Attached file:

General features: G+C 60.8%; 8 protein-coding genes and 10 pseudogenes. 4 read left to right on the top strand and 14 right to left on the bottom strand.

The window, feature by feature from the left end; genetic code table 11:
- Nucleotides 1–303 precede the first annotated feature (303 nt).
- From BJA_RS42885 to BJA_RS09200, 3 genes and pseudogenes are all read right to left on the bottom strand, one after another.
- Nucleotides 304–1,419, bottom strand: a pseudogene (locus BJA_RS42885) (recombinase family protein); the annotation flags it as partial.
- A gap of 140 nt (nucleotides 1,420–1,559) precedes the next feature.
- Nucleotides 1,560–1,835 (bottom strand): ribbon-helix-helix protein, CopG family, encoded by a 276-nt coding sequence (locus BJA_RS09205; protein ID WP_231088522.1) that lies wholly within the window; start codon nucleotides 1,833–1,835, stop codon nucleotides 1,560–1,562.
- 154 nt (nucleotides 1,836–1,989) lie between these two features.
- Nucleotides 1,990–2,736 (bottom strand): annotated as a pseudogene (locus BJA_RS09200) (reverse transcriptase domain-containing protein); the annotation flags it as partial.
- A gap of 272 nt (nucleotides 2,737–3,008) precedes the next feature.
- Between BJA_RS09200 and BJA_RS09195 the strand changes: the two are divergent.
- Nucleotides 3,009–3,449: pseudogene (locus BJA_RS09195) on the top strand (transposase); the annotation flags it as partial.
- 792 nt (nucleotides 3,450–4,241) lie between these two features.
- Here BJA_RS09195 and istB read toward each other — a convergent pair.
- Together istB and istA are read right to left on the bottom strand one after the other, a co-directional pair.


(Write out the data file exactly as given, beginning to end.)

General features: G+C 60.8%; 8 protein-coding genes and 10 pseudogenes. 4 read left to right on the top strand and 14 right to left on the bottom strand.

The window, feature by feature from the left end; genetic code table 11:
- Nucleotides 1–303 precede the first annotated feature (303 nt).
- From BJA_RS42885 to BJA_RS09200, 3 genes and pseudogenes are all read right to left on the bottom strand, one after another.
- Nucleotides 304–1,419, bottom strand: a pseudogene (locus BJA_RS42885) (recombinase family protein); the annotation flags it as partial.
- A gap of 140 nt (nucleotides 1,420–1,559) precedes the next feature.
- Nucleotides 1,560–1,835 (bottom strand): ribbon-helix-helix protein, CopG family, encoded by a 276-nt coding sequence (locus BJA_RS09205; protein ID WP_231088522.1) that lies wholly within the window; start codon nucleotides 1,833–1,835, stop codon nucleotides 1,560–1,562.
- 154 nt (nucleotides 1,836–1,989) lie between these two features.
- Nucleotides 1,990–2,736 (bottom strand): annotated as a pseudogene (locus BJA_RS09200) (reverse transcriptase domain-containing protein); the annotation flags it as partial.
- A gap of 272 nt (nucleotides 2,737–3,008) precedes the next feature.
- Between BJA_RS09200 and BJA_RS09195 the strand changes: the two are divergent.
- Nucleotides 3,009–3,449: pseudogene (locus BJA_RS09195) on the top strand (transposase); the annotation flags it as partial.
- 792 nt (nucleotides 3,450–4,241) lie between these two features.
- Here BJA_RS09195 and istB read toward each other — a convergent pair.
- Together istB and istA are read right to left on the bottom strand one after the other, a co-directional pair.